Hebrew Academy students encouraged to ‘Be a Mensch’

Elementary principal Shauna Joyce, left, school councillor Jillian Rudnitsky and Rabbi Eddie Shostak pose with students sporting badges of honour
The 'Be A Mensch' project

MONTREAL – Few compliments resonate more with Jewish parents than hearing that others view their child as a mensch.

At Hebrew Academy’s elementary school the development of good character is viewed as a goal to be achieved as much as academic excellence.

Led by school counsellor Jillian Rudnitsky and rabbi-educator Rabbi Eddie Shostak, the “Be a Mensch” project encourages children to recognize admirable traits in their peers and take pride in their own strengths and virtues through the awarding of special cards that are sported as badges of honour.

“The energy shift that is felt when someone acknowledges a positive value in someone else is incredible and it helps strengthen relationships,” said Rudnitsky.


Be a Mensch focuses on nine qualities: bravery, curiosity, compassion, teamwork, perseverance, creativity, humour, gratitude and being pleasant. Each is printed on a card with an accompanying definition.

One who exemplifies bravery, for example, “show[s] courage by not shrinking from threat, challenge, difficulty, or pain. You speak up for what is right even if there is opposition. You act on what you believe in.

“A key component of the program is to teach students the Jewish roots of these universal values and that good behaviour is a Jewish religious value,” said Rabbi Shostak, who ascribed Torah-based verses to each trait and chose an expression from Ethics of the Fathers, a compilation of ethical teachings from the Mishnaic period (273 BCE–190 CE).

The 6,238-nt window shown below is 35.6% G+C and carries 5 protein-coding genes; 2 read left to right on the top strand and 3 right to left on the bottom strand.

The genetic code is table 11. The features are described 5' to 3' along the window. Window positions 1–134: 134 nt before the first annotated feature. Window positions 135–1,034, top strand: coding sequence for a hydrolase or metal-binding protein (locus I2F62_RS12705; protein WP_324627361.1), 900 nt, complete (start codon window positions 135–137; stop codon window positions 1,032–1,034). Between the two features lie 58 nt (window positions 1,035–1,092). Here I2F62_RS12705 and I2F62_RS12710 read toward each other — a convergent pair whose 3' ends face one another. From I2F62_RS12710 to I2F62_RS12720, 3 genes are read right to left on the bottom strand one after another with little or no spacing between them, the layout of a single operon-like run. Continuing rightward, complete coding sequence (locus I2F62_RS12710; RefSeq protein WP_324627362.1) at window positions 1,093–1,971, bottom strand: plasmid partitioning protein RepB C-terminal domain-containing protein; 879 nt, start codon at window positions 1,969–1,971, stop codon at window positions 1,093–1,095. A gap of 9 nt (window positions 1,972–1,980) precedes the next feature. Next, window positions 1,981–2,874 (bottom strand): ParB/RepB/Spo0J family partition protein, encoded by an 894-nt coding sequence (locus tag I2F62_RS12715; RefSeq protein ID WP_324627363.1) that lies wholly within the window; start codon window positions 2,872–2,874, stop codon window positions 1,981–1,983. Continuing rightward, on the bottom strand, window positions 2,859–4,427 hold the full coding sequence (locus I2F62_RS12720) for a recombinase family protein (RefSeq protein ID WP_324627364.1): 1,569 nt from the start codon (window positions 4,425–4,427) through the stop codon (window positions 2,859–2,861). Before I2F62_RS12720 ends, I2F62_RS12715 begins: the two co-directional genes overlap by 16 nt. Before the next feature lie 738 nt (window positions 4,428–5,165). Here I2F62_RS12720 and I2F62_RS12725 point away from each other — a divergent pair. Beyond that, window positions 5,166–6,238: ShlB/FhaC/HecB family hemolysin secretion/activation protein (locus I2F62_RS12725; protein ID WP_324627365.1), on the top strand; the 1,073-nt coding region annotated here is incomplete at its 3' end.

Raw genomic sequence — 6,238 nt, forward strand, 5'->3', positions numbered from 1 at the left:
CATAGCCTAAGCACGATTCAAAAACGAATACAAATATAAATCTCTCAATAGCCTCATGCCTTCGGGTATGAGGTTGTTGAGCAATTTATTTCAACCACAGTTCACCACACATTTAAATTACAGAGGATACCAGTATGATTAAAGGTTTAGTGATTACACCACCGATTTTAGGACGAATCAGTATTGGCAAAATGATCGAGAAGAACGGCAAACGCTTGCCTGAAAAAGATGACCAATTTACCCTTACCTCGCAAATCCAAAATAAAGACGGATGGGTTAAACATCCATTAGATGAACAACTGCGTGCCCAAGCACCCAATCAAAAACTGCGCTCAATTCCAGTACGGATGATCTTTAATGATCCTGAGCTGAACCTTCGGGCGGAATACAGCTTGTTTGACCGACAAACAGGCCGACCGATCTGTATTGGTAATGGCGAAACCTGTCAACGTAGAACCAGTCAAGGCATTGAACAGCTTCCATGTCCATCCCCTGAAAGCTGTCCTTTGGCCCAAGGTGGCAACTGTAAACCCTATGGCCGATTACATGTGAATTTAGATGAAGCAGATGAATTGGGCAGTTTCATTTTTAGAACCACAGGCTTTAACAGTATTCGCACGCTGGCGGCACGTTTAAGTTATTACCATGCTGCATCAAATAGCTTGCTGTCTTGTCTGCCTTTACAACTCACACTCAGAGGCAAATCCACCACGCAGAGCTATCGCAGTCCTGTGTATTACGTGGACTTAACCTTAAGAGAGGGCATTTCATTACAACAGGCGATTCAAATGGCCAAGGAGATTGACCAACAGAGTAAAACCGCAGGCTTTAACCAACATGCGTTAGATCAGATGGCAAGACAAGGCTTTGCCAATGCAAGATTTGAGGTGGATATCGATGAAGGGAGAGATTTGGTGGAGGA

For bravery, for instance, the verse is: “Who is strong? He who conquers his evil inclination.

“Our hope is that by involving all the students, faculty and staff, the children will recognize that being a mensch is not limited to a select group. Rather, these are universal values rooted in Torah that span across age, gender, and people,” said Rabbi Shostak.

Rudnitsky and Rabbi Shostak visited all classes to introduce Be a Mensch and put up posters around the school. The following week, all students were given badge holders, and participants continued to wear them for the program’s duration. Teachers integrated the values within their lessons, and the library even circulated values-themed books.

Rudnitsky and Rabbi Shostak stressed that this was not a competition. “This is not about how many cards you get by the end of the week. There is no winner.”

The co-ordinators also asked teachers to make sure students were not simply awarding cards to their friends, and that no child was left out.

Teamwork was among the values cards earned by Grade 4B student Reuven Drazin. “I was playing soccer at recess and my friend saw that I was encouraging another player during the game. I said to [the player,] ‘it’s OK if you didn’t get a goal, you’ll get a goal next time.’ And he did,” said Drazin.

“I also encouraged people not on my team. I liked the program. It was fun to get the cards and I was proud to get them and it felt good to give them to people who were also doing good.”


Beyond the pride participants felt upon receiving cards, Be a Mensch also brought students and staff together.

“People were also extremely curious to hear how others had earned their cards – the program allowed meaningful discussions to take place,” said elementary school principal Shauna Joyce.

At the end of Be a Mensch, the co-ordinators visited each class and discussed the imperative of being a mensch, not only for the program’s duration but for the rest of participants’ lives.

The program’s co-ordinators take pride in its success. “This program is the platform for that message – that it feels good to do good, and that our good deeds do not go unnoticed,” said Rudnitsky  “We hope everyone continues to use this language and identify these amazing traits in one another long after the program is over.”